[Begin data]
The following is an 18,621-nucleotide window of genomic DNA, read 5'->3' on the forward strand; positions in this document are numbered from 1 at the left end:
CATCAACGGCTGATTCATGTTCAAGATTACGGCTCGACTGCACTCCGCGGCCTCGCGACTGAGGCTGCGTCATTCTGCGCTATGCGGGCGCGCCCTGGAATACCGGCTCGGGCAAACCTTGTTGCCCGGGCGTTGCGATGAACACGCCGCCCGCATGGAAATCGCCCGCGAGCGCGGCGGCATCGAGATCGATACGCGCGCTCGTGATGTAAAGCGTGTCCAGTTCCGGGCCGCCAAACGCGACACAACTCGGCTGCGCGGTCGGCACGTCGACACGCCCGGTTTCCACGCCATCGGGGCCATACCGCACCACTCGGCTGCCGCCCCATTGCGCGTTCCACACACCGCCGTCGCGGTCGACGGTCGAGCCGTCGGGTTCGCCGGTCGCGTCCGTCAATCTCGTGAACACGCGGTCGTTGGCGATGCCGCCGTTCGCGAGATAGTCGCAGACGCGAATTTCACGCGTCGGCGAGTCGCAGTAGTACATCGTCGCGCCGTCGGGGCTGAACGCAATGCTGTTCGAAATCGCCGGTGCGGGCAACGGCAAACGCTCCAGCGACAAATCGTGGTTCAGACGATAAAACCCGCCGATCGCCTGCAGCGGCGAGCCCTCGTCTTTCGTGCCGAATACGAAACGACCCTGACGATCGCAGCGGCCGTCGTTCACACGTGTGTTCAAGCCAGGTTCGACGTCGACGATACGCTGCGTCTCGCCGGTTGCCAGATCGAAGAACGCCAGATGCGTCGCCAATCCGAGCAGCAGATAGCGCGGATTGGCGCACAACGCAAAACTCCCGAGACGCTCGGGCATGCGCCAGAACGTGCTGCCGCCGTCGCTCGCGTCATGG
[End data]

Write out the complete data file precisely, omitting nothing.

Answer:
The following is an 18,621-nucleotide window of genomic DNA, read 5'->3' on the forward strand; positions in this document are numbered from 1 at the left end:
CATCAACGGCTGATTCATGTTCAAGATTACGGCTCGACTGCACTCCGCGGCCTCGCGACTGAGGCTGCGTCATTCTGCGCTATGCGGGCGCGCCCTGGAATACCGGCTCGGGCAAACCTTGTTGCCCGGGCGTTGCGATGAACACGCCGCCCGCATGGAAATCGCCCGCGAGCGCGGCGGCATCGAGATCGATACGCGCGCTCGTGATGTAAAGCGTGTCCAGTTCCGGGCCGCCAAACGCGACACAACTCGGCTGCGCGGTCGGCACGTCGACACGCCCGGTTTCCACGCCATCGGGGCCATACCGCACCACTCGGCTGCCGCCCCATTGCGCGTTCCACACACCGCCGTCGCGGTCGACGGTCGAGCCGTCGGGTTCGCCGGTCGCGTCCGTCAATCTCGTGAACACGCGGTCGTTGGCGATGCCGCCGTTCGCGAGATAGTCGCAGACGCGAATTTCACGCGTCGGCGAGTCGCAGTAGTACATCGTCGCGCCGTCGGGGCTGAACGCAATGCTGTTCGAAATCGCCGGTGCGGGCAACGGCAAACGCTCCAGCGACAAATCGTGGTTCAGACGATAAAACCCGCCGATCGCCTGCAGCGGCGAGCCCTCGTCTTTCGTGCCGAATACGAAACGACCCTGACGATCGCAGCGGCCGTCGTTCACACGTGTGTTCAAGCCAGGTTCGACGTCGACGATACGCTGCGTCTCGCCGGTTGCCAGATCGAAGAACGCCAGATGCGTCGCCAATCCGAGCAGCAGATAGCGCGGATTGGCGCACAACGCAAAACTCCCGAGACGCTCGGGCATGCGCCAGAACGTGCTGCCGCCGTCGCTCGCGTCATGG